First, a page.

Emeco to exit Europe and consolidate in North America

By Murray Pollok19 February 2010

Australian heavy equipment rental company Emeco is to close its European business in July 2010 and consolidate its US activities into its Canadian operations.

The decisions follow a strategic review by new managing director Keith Gordon. The closure of the Netherlands-based European operation will entail a restructuring charge of A$9.5 million and the US consolidation will have a one-off charge of A$20 million.

Emeco, which had earlier decided to downsize its European business following poor results, said the decision to exit the business entirely was taken because of continued underperformance, the likelihood of continued poor returns, and the fact that the European presence offered no benefits for its machine procurement activities.

Emeco expanded its European heavy rentals operation in early 2007 when it acquired Netherlands businesses Euro Machinery and sister firm Euro Rental. Euro Machinery's founder, Harry Haverkotte, and his son Roy joined the Emeco Europe management team in 2007, but Harry left in mid-2008 and Roy has now departed as well.

The office will be closed by early July and the machines on rent in Europe will be sold or shipped to Australia. The business had 17 machines on rent in Emeco's fiscal 2009.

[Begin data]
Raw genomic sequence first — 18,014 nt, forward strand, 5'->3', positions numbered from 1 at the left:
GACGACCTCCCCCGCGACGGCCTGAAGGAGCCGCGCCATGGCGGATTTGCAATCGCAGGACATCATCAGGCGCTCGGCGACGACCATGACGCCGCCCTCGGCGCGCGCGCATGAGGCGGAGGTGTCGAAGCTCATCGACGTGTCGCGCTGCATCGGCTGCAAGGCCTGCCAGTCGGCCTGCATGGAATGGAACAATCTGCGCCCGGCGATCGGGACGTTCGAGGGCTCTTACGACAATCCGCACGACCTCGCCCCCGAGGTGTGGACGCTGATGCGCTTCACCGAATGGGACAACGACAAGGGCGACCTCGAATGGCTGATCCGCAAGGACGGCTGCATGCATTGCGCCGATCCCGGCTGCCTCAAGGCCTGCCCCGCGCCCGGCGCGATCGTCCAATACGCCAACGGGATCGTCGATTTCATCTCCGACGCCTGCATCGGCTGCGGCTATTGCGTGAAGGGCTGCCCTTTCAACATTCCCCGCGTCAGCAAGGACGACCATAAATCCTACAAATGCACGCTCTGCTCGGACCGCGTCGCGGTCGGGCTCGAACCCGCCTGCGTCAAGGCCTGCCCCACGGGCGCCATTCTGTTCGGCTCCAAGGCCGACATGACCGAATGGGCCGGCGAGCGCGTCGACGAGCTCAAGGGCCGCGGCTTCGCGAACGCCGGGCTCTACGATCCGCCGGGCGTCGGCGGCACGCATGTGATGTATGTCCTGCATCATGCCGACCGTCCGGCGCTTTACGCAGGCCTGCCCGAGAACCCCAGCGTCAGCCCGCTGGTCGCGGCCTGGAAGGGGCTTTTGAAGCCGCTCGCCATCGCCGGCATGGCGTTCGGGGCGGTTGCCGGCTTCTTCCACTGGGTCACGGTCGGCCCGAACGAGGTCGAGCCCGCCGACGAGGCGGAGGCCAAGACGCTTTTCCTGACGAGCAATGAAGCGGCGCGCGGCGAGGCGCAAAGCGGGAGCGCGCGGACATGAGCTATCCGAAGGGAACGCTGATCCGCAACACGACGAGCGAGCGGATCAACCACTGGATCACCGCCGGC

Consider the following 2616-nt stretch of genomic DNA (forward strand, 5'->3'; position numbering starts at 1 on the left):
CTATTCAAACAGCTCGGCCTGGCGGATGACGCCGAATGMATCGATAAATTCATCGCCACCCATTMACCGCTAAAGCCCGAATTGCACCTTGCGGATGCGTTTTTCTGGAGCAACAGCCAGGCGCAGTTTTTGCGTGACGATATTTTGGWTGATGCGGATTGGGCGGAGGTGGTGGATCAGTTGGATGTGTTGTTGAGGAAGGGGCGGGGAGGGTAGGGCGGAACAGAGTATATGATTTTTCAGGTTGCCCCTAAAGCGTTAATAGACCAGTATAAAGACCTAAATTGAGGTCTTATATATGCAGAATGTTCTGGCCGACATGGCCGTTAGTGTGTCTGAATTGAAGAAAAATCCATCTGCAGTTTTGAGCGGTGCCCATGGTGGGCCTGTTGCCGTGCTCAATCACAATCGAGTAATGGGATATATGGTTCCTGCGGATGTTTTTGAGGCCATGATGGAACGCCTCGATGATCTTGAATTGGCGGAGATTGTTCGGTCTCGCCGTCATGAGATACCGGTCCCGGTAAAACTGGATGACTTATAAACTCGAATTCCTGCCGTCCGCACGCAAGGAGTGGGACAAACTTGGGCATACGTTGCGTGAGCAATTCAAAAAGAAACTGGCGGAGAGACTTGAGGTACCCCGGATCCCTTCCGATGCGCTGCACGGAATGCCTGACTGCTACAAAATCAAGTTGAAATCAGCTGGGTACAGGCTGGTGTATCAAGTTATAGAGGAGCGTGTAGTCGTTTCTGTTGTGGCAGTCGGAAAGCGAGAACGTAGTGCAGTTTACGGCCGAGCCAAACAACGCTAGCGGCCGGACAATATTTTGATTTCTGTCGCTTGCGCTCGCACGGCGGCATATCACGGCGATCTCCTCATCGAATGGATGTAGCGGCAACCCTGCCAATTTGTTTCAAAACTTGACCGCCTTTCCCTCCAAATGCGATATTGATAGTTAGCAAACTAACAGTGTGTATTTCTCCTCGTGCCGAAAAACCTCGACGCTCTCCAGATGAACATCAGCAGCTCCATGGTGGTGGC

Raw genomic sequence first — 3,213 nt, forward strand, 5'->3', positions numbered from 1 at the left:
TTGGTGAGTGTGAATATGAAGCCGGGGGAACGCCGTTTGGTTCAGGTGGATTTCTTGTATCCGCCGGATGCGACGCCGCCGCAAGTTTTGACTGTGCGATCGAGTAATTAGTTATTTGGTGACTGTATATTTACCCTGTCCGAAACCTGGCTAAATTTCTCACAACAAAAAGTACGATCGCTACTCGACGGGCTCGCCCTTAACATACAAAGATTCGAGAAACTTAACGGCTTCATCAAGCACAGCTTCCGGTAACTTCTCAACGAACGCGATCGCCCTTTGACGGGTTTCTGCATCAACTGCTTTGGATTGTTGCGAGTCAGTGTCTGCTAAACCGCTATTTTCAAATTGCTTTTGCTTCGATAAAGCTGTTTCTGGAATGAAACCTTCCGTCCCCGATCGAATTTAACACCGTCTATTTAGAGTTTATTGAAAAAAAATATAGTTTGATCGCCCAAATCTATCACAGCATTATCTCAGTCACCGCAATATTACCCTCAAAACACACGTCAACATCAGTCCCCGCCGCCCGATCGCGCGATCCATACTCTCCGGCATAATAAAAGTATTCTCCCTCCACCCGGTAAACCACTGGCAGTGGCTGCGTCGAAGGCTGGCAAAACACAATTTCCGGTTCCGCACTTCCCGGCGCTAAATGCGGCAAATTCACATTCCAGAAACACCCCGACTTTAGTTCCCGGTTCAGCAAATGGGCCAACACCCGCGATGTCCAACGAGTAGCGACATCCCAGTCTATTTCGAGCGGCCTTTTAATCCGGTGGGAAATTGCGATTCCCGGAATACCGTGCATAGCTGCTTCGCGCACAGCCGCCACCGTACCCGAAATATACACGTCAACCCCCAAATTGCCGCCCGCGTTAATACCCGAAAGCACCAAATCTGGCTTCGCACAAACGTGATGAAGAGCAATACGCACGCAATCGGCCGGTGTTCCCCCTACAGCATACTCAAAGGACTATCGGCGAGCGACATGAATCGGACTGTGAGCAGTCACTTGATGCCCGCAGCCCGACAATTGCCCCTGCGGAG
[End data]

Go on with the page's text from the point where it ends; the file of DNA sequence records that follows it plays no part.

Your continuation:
In the US, Emeco will close its Houston, Texas head office and its depot in London, Kentucky, with North American operations consolidated at Emeco's existing office in Edmonton, Canada. The North American head office will be in Edmonton, led by Ian Testrow, previously president of Emeco Canada.

Mr Gordon said; "the fundamentals of the Appalachian coal market do not support an ongoing presence by Emeco in this region. The long term outlook is for a steady decline in coal production in the region and customer support for the rental model is unlikely to be sustainable in the medium term."

The company's rental and sales fleet in Kentucky will be sold or relocated to Canada.

Mr Gordon said Emeco remained committed to pursuing profitable growth in North America. The company's main business in the Canadian oil sands area will now be supplemented by customer-led projects in other areas. "While we continue to see opportunity in the US, we will only pursue these markets where we are confident that a low cost business model can be applied to deliver value", he said.

Emeco, which will publish its half year results in the last week of February, said it expected to report operating net profits of A$13.5 million for the six months to 31 December.

"The operating environment in the first half has been challenging but we are seeing strong signs of recovery in our market", said Mr Gordon, "Although a number of new mining projects that will provide revenue for Emeco have incurred short term delays, momentum has been building towards the end of the half."

He added; "We have dealt with our underperforming businesses and now our remaining businesses in Australia, Indonesia and North America provide Emeco with a strong platform for growth as the market recovers."

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